Whenever we begin a new build or new restoration, we ask that our artist in residence, Dan Palatnik, join our team.  Each time we’ve done this the end result shines more brightly than we could have ever imagined.  Dan and his rendering skills are greatly appreciated and critical to each of our Undiscovered Classics projects.

In this case, Stan wanted to check out some different looks for the Byers in a dark green color, some different wheel treatments and sidepipes / no sidepipes.  You can check out some of these renderings below.

Stan liked the color, dropped the sidepipes and kept the Studebaker wheel covers.  At this time, he’s moving forward with a build that should look like the images below:

Stan tried out a little of the look with his Byers in the photos below:

Stan Fowler:  Update July 27, 2021

Less than a week after Stan left my house with his new Byers, I received the following e-mail and photos from him:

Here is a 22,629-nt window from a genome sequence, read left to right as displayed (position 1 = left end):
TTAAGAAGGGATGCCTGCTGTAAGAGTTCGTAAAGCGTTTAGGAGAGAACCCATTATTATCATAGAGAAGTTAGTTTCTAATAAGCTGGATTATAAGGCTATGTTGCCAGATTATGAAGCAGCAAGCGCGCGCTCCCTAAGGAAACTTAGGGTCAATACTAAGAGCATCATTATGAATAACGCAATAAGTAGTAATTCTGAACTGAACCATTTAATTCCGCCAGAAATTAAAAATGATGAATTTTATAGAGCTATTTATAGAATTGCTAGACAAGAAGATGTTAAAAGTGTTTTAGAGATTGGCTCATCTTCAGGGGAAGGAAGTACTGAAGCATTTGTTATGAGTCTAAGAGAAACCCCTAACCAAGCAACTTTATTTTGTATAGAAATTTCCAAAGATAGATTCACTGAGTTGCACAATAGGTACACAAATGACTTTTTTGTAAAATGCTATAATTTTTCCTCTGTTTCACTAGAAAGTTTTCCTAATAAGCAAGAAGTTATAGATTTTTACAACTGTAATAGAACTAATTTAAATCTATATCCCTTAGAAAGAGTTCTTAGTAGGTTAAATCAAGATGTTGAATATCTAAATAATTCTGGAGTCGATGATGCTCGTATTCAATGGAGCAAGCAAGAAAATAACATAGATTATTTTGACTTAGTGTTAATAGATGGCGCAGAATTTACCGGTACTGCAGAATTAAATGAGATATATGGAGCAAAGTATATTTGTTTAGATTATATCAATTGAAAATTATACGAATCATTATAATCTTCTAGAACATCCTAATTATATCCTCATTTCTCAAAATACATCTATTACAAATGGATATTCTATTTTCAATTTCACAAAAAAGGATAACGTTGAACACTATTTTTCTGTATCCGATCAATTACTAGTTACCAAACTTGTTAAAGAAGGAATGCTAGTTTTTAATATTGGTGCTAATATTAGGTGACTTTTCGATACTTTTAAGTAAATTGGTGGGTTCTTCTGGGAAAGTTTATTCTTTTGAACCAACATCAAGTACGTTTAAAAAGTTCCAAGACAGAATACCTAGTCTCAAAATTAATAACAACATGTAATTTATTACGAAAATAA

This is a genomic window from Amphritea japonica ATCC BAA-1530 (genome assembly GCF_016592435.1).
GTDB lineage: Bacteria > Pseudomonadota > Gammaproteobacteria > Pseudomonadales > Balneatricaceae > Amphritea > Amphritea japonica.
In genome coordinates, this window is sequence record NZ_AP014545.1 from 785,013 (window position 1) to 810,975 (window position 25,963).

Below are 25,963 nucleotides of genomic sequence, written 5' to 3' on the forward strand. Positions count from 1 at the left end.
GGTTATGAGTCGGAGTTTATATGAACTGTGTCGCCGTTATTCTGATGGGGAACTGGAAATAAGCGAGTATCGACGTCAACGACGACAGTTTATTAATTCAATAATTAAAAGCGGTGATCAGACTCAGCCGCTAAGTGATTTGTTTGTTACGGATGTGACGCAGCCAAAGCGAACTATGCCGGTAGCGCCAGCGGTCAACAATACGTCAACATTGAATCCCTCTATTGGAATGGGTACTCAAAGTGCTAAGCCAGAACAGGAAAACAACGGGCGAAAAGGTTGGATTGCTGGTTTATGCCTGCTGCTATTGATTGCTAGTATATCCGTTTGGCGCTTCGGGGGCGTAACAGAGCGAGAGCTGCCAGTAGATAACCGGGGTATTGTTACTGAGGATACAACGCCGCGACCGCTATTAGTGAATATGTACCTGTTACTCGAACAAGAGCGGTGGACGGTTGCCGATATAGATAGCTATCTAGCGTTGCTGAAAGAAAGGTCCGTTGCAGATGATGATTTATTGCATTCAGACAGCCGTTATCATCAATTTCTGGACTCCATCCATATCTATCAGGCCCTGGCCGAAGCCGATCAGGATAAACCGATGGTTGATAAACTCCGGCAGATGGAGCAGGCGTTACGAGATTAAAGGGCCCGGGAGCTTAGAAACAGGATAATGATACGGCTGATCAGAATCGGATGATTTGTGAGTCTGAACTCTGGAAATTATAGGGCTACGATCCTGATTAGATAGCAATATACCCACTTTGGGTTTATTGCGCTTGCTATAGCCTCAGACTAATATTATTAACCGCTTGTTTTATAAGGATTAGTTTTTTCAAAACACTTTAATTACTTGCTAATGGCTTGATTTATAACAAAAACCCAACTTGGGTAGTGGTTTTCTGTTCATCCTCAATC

Hi, Geoff – here is an analysis as the car now stands- with pictures.  The frame appears sound.  A lot of rebuilding will be necessary to get it roadworthy , but not unexpected. The worst corrosion area – the rear control arm pocket – looks pretty good. There is a rear stabilizer bar – maybe the Gymkana package. The steel rear spring means it is probably an 80 , as 81-82 had composite rear .

Chassis / body set up – we are going to have problems here . As the chassis sits , suspension is at full rebound ( unloaded height ). The suspension should be at the specified curb trim when the body is positioned to make everything work.  As it sits, the body has been mounted about three inches too low on the chassis.

My first step will be to set the front and rear suspensions at correct specs – using struts to hold it in place. Then set the body so we have the wheels in the correct relationship to the fender openings, and there will be clearance to get full ride travel without contacting the fender. Then the floor has to be positioned relative to the frame . Bad news – the floor needs to be cut out and LOWERED approximately 3” relative to the body. Good news – there will be a lot more room for people, and the seats won’t stick out of the car.